“Biomass industry is only a tool for forest restoration; it is not the master!” This policy of the Wilderness Society was quickly established. The concern over bioenergy, economic factors, and forest health covered in the first hours of the conference were not a problem for the Wilderness Society. The concern shifted to social issues — wilderness, roadless, endangered species, and the “zone of agreement” — were their major concerns. Restoring Montana forests is the goal; however, wildfire is the “natural process”. The Wilderness Society believes that activities other than wildfire can restore forest health; however activities other than wildfire must work “within the zone of agreement.” They can work within the ponderosa pine forest or the “frequent fire regime”; however, the low to mid-elevation mixed conifer fire severity zone is questionable. The “zone of agreement” in the mixed severity fire zone exists only on a case by case basis. The higher elevation infrequent fire regime is outside the “zone of agreement”. Wilderness and roadless — forget it. There is about 370,000 acres within the zone of agreement in Montana. The question becomes: is there sufficient biomass within the “zone of agreement” to support a bioenergy industry or is gridlock the final answer? I was amazed when the Wilderness Society stated that lodgepole pine forests despite being dead and dying on thousands of acres in the interior west are not within the zone of agreement. It became apparent to this retired forester that the conundrum is can we work just within the zone of agreement or is gridlock of our federal forests the final answer?

The final session of the first day discussed the Inland West biomass supply “Challenges and Opportunities”. The subject was addressed by Dave Groeschl, Division Administrator of Forestry and Fire with the Idaho Department of Lands, and Jay O’Laughlin, Professor of Forestry and Policy Sciences, University of Idaho. Forest trust lands cover four percent of the State of Idaho. The policy for these lands is to maximize revenue for state schools. On these lands forest products carry the sale development and biomass is a by-product. The cost of biomass from thinning is $30/ton and the cost of biomass from logging is $10/ ton. The threats to forest restoration are wildfire, urban spread, forest issues, and forest health. The speakers felt that three biomass facilities the size of the biomass facility in Kettle Falls, Washington, are possible with the supply available from state and private lands. The possible supply of biomass from logging is 850,000 dry tons from logging slash at $10/ton and 900,000 dry tons from thinning at $30/ton. Biomass haul distances up to 50 miles are feasible, but beyond 50 miles, forget it. In Idaho 81 percent of the supply is on national forest land. The question is how much of this biomass is available from national forest lands? “We can burn the wood in a boiler or wait for wildfire.” It is a use it or lose it situation. The problem with a biomass industry is supply, economics, and sustainability. The industry simply will not exist without a sustainable economic supply and the infrastructure to use the biomass.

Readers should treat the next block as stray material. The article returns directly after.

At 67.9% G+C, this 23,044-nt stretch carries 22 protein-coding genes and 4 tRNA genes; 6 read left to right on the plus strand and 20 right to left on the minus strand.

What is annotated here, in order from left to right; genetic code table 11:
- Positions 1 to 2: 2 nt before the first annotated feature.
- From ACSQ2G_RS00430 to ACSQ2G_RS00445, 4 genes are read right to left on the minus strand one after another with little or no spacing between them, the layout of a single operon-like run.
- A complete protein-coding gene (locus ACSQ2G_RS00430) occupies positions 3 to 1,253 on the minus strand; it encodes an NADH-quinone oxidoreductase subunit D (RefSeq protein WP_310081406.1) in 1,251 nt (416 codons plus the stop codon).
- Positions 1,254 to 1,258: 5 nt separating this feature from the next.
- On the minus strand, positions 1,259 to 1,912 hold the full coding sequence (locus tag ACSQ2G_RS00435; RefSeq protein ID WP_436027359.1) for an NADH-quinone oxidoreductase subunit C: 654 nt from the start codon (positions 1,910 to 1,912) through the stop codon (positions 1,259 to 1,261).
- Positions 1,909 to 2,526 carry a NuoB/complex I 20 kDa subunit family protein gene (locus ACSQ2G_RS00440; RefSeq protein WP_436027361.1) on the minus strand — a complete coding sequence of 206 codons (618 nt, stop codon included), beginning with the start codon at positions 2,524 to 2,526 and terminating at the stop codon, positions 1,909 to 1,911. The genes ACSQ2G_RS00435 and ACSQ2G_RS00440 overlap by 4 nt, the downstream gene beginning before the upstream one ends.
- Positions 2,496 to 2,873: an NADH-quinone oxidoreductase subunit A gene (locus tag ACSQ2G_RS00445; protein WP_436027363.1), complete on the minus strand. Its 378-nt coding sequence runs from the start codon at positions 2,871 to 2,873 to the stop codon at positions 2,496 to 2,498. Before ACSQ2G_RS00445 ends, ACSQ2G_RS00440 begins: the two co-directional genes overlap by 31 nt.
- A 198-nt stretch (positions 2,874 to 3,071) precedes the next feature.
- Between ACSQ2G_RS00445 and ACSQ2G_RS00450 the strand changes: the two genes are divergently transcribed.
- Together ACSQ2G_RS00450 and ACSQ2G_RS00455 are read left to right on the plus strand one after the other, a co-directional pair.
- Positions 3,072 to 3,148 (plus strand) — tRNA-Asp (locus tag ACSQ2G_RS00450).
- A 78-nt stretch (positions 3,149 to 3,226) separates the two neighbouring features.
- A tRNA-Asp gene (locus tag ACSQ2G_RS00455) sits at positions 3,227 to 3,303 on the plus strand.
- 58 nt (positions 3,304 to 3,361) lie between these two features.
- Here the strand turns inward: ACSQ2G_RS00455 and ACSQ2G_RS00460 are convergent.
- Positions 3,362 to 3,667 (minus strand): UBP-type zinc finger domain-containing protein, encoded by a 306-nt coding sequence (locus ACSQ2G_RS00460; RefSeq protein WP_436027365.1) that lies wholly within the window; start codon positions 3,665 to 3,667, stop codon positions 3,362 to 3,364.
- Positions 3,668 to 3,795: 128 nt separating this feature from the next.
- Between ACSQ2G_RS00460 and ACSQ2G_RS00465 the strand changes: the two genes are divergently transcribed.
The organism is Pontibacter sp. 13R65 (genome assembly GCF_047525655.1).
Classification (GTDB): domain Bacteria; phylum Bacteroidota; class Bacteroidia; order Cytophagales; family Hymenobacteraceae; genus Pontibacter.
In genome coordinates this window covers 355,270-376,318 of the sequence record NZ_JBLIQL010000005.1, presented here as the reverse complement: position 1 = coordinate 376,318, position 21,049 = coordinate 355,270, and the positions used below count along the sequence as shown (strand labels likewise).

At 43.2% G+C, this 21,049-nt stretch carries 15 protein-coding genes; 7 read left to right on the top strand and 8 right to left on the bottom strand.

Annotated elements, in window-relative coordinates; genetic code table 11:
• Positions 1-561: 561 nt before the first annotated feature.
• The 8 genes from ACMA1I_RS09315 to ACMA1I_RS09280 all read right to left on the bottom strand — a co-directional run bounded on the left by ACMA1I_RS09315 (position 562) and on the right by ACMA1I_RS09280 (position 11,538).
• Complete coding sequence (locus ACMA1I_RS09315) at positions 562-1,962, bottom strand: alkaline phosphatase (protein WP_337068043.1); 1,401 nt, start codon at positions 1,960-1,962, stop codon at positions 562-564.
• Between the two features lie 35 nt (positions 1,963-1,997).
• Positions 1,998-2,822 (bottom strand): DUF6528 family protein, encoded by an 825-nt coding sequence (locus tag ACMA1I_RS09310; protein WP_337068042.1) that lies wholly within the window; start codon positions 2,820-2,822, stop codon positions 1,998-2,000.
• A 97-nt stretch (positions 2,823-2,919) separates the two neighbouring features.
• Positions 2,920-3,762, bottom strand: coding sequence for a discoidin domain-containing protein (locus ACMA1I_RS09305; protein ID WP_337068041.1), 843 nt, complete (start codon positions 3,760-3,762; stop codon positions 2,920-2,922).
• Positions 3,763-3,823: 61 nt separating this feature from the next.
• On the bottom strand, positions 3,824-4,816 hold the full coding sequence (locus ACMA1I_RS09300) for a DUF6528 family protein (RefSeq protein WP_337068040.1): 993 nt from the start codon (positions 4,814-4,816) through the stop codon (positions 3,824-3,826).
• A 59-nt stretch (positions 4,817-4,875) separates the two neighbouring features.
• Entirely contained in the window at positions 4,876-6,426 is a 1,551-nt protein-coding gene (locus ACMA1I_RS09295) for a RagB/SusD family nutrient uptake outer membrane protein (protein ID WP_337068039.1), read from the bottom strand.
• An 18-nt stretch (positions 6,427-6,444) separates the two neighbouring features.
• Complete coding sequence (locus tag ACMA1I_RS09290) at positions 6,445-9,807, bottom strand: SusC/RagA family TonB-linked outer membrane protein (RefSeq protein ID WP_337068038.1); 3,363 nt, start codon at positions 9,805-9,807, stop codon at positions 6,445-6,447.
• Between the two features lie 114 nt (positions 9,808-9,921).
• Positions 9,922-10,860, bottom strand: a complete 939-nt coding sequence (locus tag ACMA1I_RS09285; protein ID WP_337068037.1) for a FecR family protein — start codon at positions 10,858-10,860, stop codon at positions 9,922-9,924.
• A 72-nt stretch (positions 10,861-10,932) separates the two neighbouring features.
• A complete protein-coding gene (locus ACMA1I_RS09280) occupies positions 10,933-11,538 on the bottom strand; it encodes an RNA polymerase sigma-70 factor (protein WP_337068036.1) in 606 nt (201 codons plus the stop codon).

The second day covered the “social license” necessary for making federal forest land management a reality. It is apparent to me that biomass from the federal forests in the Inland West becomes the limiting factor for bioenergy development and sustaining the forests of Idaho and Montana. Obtaining the “social license” involves the environmental industry that is controlling management of the national forests. The morning discussion involved a panel consisting of Lloyd McGee, log procurement manager for Vaagen Brothers Lumber Co. and President of the Northeast Washington Forestry Coalition (the only forest coalition actually working in the Inland West); Bill Higgins, Resource Manager of the Idaho Forest Group, with the Clearwater Basin Collaborative; Scott Brennan, Northern Rockies Forest Program Director, the Wilderness Society and member of the Montana Forest Restoration Group; John Robison, Public Lands Director, Idaho Conservation League and member of the Lemhi County Forest Restoration Group; and Dave Torell, Southern Idaho and Nevada Program Manager, Rocky Mountain Elk Foundation and member of the Payette Forest Coalition. The presentation of this panel provided a good insight into the problems of collaboration efforts, and obtaining the “social license” thought necessary for making federal forest land management a reality.

The Northeast Washington Forest Coalition has somewhat worked to keep Vaagen Brothers Lumber Co. and the Bioenergy Plant at Kettle Falls operating. However, it has not been without problems. It has been necessary for industry to make many concessions to the environmental industry. Wilderness areas and roadless areas restoration does not result in wildfire fuel reduction projects. The Colville National Forest has turned over management authority to the Coalition, but the lack of funding has led to inefficiencies, and reduced project implementation. The lack of expertise in the Forest Service has required contracting and the constant turn over in forest personnel has affected projects.